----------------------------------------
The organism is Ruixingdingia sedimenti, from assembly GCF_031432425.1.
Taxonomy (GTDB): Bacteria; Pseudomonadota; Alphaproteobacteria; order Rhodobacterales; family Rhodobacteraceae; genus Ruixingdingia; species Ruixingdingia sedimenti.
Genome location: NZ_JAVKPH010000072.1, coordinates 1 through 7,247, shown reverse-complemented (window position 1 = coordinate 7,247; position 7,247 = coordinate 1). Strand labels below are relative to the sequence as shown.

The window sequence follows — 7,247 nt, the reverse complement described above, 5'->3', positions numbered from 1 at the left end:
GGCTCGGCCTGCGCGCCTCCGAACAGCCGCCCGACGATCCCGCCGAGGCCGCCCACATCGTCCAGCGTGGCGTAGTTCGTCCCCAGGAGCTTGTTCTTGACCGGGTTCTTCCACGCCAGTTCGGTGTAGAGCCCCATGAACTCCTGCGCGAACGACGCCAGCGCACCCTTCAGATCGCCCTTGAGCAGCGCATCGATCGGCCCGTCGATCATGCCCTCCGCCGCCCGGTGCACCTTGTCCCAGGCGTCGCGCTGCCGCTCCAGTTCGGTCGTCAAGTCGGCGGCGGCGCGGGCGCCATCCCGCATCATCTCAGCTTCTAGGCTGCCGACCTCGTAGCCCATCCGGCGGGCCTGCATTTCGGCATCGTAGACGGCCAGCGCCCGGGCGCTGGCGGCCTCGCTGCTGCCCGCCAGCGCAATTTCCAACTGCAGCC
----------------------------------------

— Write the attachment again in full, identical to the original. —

The organism is Ruixingdingia sedimenti, from assembly GCF_031432425.1.
Taxonomy (GTDB): Bacteria; Pseudomonadota; Alphaproteobacteria; order Rhodobacterales; family Rhodobacteraceae; genus Ruixingdingia; species Ruixingdingia sedimenti.
Genome location: NZ_JAVKPH010000072.1, coordinates 1 through 7,247, shown reverse-complemented (window position 1 = coordinate 7,247; position 7,247 = coordinate 1). Strand labels below are relative to the sequence as shown.

The window sequence follows — 7,247 nt, the reverse complement described above, 5'->3', positions numbered from 1 at the left end:
GGCTCGGCCTGCGCGCCTCCGAACAGCCGCCCGACGATCCCGCCGAGGCCGCCCACATCGTCCAGCGTGGCGTAGTTCGTCCCCAGGAGCTTGTTCTTGACCGGGTTCTTCCACGCCAGTTCGGTGTAGAGCCCCATGAACTCCTGCGCGAACGACGCCAGCGCACCCTTCAGATCGCCCTTGAGCAGCGCATCGATCGGCCCGTCGATCATGCCCTCCGCCGCCCGGTGCACCTTGTCCCAGGCGTCGCGCTGCCGCTCCAGTTCGGTCGTCAAGTCGGCGGCGGCGCGGGCGCCATCCCGCATCATCTCAGCTTCTAGGCTGCCGACCTCGTAGCCCATCCGGCGGGCCTGCATTTCGGCATCGTAGACGGCCAGCGCCCGGGCGCTGGCGGCCTCGCTGCTGCCCGCCAGCGCAATTTCCAACTGCAGCC